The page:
27 May 2005

Septentrional - Ursa Major

While the focus of this log is mostly political, occasionally I indulge other interests, including unusual connections, where one thing leads to another.

I had occasion today to comment to my father, who was offering me several unusual words for use as my “words for the day,” on the word "Septentrional," a more or less interchangeable term with "boreal." "Septentrional" refers to the Seven Stars of Ursa Major (aka "Septentrion"), which dominates the skies of the North. I have been unable to find a truly comparable term linking the regions of the South with some prominent feature of the Southern Sky. "*Argonavital," "Magellanic," or even "Crucial" come to mind, but none of them has any pedigree, and the last one has obvious drawbacks in that it already has other meanings.

It’s a not-too-well known fact that the Sun and its planets are located in a somewhat enriched region of the Milky Way Galaxy, from the point of view of stellar populations and especially prevalence of bright stars in the vicinity. At least part of the reason for this is that the Sun happens to be in the midst of a slowly dissolving star cluster, the Ursa Major Stream or “Moving Group.”

The seven chief stars of Ursa Major (“The Big Dipper,”) and some of the other stars of the constellation, to which could be added Sirius, are the main members of a real star cluster in space, noticeable from any given direction for a distance of at least a couple of hundred light years. You may notice, from the inclusion of Sirius, which is something like 50 degrees of arc across the sky, that the Sun is actually inside this loose association of stars, but it is not a member of it. These are relatively young stars, having formed together from a protostellar nebula something like 150 million years ago, since which time they have been gradually drifting apart, and the cluster losing coherence as the stars "evaporate" into the general stream of stars in the galactic plane. The Sun, in its normal streaming orbit around the Galaxy, just drifted on in to their region.

Probably most stars in the galaxy are somewhere near something prominent like a group of bright stars, but this feature (usually called nowadays the "Ursa Major Moving Group" or “Ursa Major Stream,” and consisting of about 100 stars, most of them dimmer than the Sun), is the most prominent nearby feature for us. 30 or 40 million years ago, the Sun was nowhere near these stars, as it peregrinated on its 250 million year galactic orbit.

Compared to the bright stars of Orion's Belt, which are much younger, brighter, and farther away, this little cluster isn't much, and wouldn't gain any special notice from even 300 light years away.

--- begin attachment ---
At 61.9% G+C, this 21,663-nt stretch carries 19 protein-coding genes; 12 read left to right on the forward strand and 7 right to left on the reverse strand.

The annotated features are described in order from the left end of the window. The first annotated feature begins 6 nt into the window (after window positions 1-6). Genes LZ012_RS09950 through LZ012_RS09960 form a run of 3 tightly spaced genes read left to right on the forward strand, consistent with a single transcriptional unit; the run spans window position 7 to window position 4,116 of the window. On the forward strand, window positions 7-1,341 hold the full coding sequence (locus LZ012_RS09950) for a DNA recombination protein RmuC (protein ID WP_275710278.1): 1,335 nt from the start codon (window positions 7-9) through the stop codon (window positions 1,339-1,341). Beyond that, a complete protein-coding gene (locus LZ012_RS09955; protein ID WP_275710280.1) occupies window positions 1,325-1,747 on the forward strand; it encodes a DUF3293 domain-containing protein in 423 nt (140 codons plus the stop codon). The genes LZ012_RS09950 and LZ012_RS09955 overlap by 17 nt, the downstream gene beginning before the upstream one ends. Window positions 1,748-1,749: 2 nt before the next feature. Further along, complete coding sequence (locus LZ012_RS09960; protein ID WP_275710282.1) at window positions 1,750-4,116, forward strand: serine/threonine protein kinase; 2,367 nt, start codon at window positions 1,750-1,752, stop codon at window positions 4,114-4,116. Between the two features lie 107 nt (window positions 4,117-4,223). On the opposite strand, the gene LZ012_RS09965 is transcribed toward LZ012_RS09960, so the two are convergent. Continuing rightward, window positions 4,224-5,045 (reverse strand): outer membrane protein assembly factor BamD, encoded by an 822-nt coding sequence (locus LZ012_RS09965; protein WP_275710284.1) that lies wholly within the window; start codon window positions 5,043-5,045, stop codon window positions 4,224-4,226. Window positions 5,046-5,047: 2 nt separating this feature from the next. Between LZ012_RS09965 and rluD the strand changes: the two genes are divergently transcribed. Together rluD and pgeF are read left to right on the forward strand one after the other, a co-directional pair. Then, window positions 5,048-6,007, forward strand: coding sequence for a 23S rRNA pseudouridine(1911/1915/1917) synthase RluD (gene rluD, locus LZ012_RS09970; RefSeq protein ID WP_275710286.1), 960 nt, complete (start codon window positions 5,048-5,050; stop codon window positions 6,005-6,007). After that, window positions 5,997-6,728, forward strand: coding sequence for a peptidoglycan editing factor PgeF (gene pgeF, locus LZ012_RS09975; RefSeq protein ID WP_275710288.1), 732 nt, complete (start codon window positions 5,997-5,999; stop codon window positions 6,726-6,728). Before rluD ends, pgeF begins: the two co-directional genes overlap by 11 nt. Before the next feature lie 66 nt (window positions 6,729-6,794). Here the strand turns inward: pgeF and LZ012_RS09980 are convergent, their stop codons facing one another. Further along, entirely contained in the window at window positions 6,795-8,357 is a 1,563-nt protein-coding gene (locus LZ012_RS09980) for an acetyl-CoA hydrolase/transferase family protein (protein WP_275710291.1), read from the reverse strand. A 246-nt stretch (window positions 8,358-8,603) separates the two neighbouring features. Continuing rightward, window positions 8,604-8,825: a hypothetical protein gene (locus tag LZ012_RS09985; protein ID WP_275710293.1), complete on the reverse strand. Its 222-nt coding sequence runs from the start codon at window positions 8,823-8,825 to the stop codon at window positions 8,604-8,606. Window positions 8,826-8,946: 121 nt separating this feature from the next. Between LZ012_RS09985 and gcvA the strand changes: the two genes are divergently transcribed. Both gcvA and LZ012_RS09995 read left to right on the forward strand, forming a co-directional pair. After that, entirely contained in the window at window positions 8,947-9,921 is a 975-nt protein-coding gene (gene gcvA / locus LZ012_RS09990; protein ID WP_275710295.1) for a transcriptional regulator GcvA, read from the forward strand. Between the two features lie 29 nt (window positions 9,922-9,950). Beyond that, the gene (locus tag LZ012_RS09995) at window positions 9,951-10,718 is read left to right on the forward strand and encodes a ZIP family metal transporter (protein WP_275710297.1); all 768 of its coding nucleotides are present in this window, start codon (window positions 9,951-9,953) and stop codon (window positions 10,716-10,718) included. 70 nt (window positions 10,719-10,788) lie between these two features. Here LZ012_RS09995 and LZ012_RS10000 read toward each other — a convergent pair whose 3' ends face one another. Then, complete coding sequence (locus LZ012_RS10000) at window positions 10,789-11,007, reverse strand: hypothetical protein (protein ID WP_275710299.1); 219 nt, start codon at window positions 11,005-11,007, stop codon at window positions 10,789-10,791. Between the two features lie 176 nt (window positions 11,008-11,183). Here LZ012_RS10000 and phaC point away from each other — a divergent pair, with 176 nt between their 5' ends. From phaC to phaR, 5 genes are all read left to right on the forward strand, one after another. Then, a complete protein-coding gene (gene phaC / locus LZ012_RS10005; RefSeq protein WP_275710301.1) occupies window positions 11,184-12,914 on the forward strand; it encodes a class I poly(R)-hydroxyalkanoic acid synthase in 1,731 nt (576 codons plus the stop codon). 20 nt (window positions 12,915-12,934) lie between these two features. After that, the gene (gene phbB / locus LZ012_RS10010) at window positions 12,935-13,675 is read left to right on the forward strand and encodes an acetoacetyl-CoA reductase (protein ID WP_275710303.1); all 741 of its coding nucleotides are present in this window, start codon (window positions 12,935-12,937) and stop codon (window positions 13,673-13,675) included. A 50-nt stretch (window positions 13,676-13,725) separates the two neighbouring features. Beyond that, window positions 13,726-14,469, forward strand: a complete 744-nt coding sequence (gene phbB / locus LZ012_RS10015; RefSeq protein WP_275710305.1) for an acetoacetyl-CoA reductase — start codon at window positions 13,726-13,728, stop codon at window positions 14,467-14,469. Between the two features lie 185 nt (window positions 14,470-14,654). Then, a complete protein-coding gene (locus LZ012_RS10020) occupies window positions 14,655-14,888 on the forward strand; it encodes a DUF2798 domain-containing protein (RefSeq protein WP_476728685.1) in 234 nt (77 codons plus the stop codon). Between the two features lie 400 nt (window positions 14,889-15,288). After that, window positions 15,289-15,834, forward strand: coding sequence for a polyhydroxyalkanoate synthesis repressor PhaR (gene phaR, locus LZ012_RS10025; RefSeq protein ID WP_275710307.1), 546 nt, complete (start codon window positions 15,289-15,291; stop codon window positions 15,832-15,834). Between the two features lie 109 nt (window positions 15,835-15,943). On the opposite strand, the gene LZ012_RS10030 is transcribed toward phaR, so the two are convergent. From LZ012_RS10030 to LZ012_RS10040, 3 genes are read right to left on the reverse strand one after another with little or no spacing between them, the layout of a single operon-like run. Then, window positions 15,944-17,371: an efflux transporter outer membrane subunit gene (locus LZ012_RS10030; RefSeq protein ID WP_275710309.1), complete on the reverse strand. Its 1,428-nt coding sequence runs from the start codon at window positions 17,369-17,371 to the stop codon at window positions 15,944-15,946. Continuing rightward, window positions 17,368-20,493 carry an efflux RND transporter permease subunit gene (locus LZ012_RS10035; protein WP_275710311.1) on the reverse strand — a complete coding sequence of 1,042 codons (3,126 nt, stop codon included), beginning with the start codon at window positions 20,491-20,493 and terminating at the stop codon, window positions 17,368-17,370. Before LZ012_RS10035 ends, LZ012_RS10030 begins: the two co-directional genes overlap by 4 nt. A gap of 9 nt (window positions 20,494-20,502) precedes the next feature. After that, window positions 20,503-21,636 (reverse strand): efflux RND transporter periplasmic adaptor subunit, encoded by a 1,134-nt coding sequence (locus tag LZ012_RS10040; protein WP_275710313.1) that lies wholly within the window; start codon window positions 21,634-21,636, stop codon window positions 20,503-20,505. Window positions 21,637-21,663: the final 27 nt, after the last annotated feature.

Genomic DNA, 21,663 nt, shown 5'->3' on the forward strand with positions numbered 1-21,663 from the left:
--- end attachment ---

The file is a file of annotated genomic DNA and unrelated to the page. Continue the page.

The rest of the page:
Septentrional, incidentally, was one of those obscure words which turned up in James Joyce's Ulysses, to titillate the verbophiles of the Literary World.

For more information about Ursa Major as a real feature in nearby space, see this, from which the following is an exceprt:

Many other stars scattered all over the sky share a common space motion with the UMa cluster. And like the cluster the most massive, hence brightest, stars have evolved to the subgiant and even giant phases. One hundred or so stars have been accepted as members of the UMa stream, as it is called. Spanning a few hundred light years of space, it's much too big to be a cluster proper. As these stars are seen in all directions, we are obviously passing through the stream. The spectral types give stellar ages similar to that of the cluster, and this together with the space motions suggests a common origin about 150 million years ago -- just over half a galactic rotation. This age is about midway, ratio-wise, between the youngest and oldest star clusters (one million to 10 billion years).

It seems that the usual antonym for "septentrional" is "meridional." This word, however, doesn't refer to a celestial feature in the South, but to the noonday sun:
1. Of or relating to meridians or a meridian.
2. Located in the south; southern.
3. Of or characteristic of southern areas or people.

An inhabitant of a southern region, especially the south of France.

[Middle English, pertaining to the sun's position at noon, from Old French meridionel, southern, from Late Latin meridionalis, from Latin meridianus, of midday, southern. ]

Why the noonday sun is associated with the South is a bit unclear to me.

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